Ain’t good at dating? Don’t worry, our furry, feathery and scaly friends have got you covered .

1Be picky

Peacocks are really picky when it comes to choosing partners.

Periodically, well-meaning friends suggest that those who are still single should lower their standards and stop being so choosy. Yet most other species would squawk, growl and tweet in disagreement. Peahens, for instance, are very particular about what they look for in a peacock. Recent research found that peahens have a fondness for males with over 150 eyespots and evaluate an average of three males before making a decision. Being selective is possibly one of the most important pieces of guidance we can take from animals, even if that means it takes a while to find your best match.

2Communicate clearly

Sure, peacocks are pretty, but black-bullied wrens trounce them in singing contest.

Courtship, dating, and relationship all require communication know-how. Miscommunication often comes down to individuals not listening to one another. Animals try hard to avoid miscommunication, and black-bellied wrens are no exception. Research from the University of Lethbridge illustrates that by listening and paying attention, black-bellied wrens are able to stay in sync with their partner, anticipating exactly when to start singing so there is no overlap and no gap. If a conversation isn’t going well, they take a break and try again later.

3 Don’t talk rubbish!

Make fake promises, Mr Cockerel, and you will be left with an egg on your face.

Actions speak louder than words. No one knows this better than hens. Dr. Peter Marler, the late neurobiologist and animal communication researcher, showed that some cockerels will give out food calls even when there is no grub to be had. As hens are always on the lookout for good sources of food, they come to check out what he claims to have. Should they arrive at the scene and discover that the cockerel can’t offer what he said he could, they do not hesitate and move swiftly on. The bottom line? Talk is cheap – for cockerels as well as humans.

4Assess interests

Little known fact: siamangs are the world’s largest consumers of Strepsils

Dating and courtship take effort, energy, and resources. We know that many species engage. A study led by Dr. Mariano Trillo found that not only does the Paratrechelea ornata spider male offer delicacies to females, but they also wrap them in an elaborated silk gift basket. The amount of energy an individual puts into courting and responding towards a potential mate is usually correlated with the degree of interest. Even seasoned romantic relationships require continued and equal investment by both parties.

5Set boundaries

Despite their diet, bats don’t have a bloodsucking nature.

Having limits on what we will accept isn’t just important for people – it matters to animals, too. Sometimes, in those early stages of dating, we’re more relaxed about our boundaries and will allow a potential partner to cross the line. Indeed, many of us resist the process of setting boundaries because we don’t want to be rejected, to offend, or be seen as ‘selfish’. Animals, however, have no such qualms. They establish boundaries quickly, they often say ‘no’ and don’t appear to feel the least bit bad about it.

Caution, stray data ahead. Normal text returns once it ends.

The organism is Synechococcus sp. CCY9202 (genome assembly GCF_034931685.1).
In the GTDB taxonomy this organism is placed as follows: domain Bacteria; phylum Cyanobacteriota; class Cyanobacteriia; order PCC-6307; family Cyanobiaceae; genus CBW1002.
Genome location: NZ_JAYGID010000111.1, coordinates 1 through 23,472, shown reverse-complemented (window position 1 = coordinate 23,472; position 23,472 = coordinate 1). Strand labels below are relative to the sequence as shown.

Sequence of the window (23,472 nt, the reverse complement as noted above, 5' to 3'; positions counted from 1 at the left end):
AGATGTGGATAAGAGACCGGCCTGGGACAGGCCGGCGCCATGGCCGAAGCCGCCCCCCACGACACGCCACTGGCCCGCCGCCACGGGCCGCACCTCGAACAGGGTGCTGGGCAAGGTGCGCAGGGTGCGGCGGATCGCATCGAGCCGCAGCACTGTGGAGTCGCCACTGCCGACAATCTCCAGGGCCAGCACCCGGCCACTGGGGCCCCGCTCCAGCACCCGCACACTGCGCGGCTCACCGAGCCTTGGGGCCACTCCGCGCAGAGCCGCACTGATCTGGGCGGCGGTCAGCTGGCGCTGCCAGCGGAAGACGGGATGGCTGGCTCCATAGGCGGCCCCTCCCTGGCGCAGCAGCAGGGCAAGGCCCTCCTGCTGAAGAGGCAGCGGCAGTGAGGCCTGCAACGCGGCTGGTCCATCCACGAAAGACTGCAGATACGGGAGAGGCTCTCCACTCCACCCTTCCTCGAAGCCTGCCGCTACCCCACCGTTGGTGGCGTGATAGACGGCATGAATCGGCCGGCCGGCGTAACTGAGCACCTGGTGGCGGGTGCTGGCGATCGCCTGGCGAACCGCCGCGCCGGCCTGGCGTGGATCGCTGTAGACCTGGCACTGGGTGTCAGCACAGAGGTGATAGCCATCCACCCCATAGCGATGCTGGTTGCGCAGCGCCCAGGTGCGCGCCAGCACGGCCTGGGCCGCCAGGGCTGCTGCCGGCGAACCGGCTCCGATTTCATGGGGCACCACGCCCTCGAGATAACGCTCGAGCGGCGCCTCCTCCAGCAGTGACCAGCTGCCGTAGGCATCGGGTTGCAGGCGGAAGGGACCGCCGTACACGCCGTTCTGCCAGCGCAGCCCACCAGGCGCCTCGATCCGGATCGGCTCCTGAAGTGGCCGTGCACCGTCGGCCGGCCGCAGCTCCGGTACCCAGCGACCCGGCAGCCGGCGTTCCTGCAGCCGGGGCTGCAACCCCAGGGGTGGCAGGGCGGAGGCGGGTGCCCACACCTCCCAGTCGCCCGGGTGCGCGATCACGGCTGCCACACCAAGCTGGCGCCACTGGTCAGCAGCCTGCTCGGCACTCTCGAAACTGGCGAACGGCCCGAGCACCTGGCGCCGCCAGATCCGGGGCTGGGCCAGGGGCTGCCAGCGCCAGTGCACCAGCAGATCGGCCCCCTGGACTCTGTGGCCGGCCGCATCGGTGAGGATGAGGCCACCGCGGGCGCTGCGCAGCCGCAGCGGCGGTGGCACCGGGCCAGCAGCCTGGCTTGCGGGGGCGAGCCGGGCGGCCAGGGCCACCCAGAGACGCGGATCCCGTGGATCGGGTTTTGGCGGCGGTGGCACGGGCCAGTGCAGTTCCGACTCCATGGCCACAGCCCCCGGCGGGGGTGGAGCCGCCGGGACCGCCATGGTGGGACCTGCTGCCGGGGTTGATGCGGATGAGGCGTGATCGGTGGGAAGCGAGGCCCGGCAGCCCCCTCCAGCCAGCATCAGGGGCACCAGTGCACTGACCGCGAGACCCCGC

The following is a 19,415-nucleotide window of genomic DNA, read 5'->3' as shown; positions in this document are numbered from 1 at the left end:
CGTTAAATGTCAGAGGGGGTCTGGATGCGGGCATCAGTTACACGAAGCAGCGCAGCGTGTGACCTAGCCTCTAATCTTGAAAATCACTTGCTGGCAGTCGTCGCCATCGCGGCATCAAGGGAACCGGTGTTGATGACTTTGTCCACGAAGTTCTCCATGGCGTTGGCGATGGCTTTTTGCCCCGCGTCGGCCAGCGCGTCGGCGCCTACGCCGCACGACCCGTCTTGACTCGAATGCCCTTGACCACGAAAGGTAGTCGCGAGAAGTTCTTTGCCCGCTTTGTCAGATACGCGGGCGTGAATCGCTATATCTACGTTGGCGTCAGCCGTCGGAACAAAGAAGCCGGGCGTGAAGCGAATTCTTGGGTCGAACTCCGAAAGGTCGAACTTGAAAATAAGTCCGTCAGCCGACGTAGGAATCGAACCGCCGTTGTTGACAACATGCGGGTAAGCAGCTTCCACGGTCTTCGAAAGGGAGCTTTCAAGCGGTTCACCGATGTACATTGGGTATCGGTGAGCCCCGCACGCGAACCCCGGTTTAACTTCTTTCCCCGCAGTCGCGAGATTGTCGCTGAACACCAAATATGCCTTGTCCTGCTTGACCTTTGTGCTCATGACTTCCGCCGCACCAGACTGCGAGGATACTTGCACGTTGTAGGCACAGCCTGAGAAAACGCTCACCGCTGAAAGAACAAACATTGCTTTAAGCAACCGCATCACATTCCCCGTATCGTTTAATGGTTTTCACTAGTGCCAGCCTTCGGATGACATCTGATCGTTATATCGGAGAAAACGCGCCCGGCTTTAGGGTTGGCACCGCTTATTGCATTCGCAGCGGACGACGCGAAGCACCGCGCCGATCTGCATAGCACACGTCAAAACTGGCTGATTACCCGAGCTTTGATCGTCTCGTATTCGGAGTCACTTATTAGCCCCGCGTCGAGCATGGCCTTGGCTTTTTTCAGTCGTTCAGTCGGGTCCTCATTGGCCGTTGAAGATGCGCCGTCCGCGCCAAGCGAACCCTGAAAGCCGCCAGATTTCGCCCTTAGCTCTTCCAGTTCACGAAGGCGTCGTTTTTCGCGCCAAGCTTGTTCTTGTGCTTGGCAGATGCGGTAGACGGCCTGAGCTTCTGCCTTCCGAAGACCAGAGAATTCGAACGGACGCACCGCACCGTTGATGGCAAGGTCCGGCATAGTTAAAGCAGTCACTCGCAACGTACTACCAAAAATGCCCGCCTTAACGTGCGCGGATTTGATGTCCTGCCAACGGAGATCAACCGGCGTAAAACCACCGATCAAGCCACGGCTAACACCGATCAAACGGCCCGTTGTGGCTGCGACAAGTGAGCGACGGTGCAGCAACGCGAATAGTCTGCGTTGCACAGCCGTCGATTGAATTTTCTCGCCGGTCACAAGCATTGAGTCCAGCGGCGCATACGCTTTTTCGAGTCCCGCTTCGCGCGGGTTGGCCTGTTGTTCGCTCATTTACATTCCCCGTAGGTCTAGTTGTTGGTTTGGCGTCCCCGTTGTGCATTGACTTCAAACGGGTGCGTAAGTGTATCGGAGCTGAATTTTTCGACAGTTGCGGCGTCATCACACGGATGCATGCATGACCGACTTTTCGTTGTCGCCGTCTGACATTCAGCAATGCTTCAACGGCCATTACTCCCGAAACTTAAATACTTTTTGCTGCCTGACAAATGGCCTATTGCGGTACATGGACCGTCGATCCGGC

Vampire bats have cooperative natures, but researcher by Gerald Carter at the University of Maryland reveals that they are experts in how to give without becoming a doormat. They willingly share food with other group members, as long as those who receive give back in kind, regardless of the relationship status. However, they are not keen on other bats taking advantage and will stop when their generosity is exploited. Knowing how, and when, to say “no” is vital in every relationship.

6Know what you want

Do French angelfish bicker over the washing-up?

Clarity of intention is another must. That means knowing where you are coming from and what you are looking for in the dating game. Are you in for a minute? A season? A lifetime? Whether you are an animal or a human, there are all sorts of different relationships out there.

Baboons have friends with benefits. Tuataras (a type of reptile from New Zealand) may switch partner every year. And French angelfish spend their entire lives with a single mate.

What you want out of any dating experience may change depending on where you are in your life plan, your personality, who’s sitting across the table from you, or even your genetics.

What animals tech us is that you can behave promiscuously like a squirrel, or you can act like a loyal French angelfish. It’s not a moral judgement, it’s about what works with you at the time – but you shouldn’t pretend to be something you are not

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